What books/film/music are you closest to?

I could die happy reading John Cheever’s collected stories and nothing else. But for We’re Getting On I read and thought about Samuel Beckett the most — specifically the Three Novels, and more specifically, Malone Dies. These days I’m reading 2666, which I think is our generation’s War & Peace. Regarding film, I’m effectively a cinephile. In my Los Angeles neighborhood, I’m within easy walking distance of two independent, single-screen theatres. If I can afford it, I see what both are offering each week. To speak, though, of older films, I always give a shout out to Buñuel’s That Obscure Object of Desire. If you haven’t seen it and think you hold in your mind the Platonic form of desire personified in film, you’re wrong. Go see it. Finally, to speak of music, I love Americana. I’ll tell you a little secret. I’ve been re-writing Taylor Swift singles with the intention of reclaiming them as mean, country songs. Mean pop. Look out.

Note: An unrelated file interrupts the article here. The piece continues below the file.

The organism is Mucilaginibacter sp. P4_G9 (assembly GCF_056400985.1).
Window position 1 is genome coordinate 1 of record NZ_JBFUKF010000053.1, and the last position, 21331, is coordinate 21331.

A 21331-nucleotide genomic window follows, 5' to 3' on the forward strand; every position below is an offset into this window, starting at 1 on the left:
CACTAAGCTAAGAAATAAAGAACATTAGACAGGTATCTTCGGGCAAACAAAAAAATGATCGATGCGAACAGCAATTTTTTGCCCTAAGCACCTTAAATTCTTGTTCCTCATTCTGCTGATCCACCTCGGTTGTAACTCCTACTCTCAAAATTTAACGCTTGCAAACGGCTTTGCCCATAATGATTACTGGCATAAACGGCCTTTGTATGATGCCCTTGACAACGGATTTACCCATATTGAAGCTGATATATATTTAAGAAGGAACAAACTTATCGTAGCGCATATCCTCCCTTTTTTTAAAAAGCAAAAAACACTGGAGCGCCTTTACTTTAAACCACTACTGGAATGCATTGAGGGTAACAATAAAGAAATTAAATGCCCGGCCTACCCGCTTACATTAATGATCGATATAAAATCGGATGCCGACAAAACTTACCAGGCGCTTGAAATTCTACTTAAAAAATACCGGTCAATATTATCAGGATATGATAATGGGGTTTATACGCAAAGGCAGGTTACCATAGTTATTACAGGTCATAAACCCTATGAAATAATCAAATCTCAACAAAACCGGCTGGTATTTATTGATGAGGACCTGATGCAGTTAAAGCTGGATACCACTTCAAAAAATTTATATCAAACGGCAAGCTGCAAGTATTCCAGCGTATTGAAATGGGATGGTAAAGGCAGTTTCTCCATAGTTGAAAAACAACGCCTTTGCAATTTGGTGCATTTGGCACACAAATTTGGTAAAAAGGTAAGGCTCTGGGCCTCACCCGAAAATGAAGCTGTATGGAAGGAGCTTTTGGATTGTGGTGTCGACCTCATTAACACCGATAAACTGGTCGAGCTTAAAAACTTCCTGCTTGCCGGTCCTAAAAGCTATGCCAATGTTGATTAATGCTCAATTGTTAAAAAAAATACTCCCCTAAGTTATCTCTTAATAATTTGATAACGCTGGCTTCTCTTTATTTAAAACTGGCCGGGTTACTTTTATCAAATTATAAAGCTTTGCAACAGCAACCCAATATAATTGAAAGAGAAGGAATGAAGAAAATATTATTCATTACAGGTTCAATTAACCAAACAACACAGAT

The Fictionaut Five is our ongoing series of interviews with Fictionaut authors. Every Wednesday, Meg Pokrass asks a writer five (or more) questions. Meg is an editor at Smokelong Quarterly, and her stories and poems have been published widely. She blogs at http://megpokrass.com.

  1. brooke

    Interesting and timely article about a MOST fascinating 21st century project, book, publishing company, and set of artists. I’m on my way to buy the book now. Thanks for the tip!

  2. finnegan flawnt

    great interview, meg – great answers. read this with curiosity (about the project and the spruce) and with growing determination to support james kaelan. i also thought the detour on the creation of his former company very worthwhile. it was good to hear kaelan likes and reads beckett – but i still cannot make myself finish “2666” – so perhaps he’s right about that comparison with “war & peace”, which is not the most thrilling page turner ever, still an amazing achievement.

  3. Larry Strattner

    Thought I’d seen it all but guess not. Book with seeds is a great idea. Heroic even.
    Book about the bike trip north has been written; Memory of Running, Ron McLarty. Might want to read for prep like Beckett for ZEB.
    Need a better head shot to look more green. Current shot looks less green.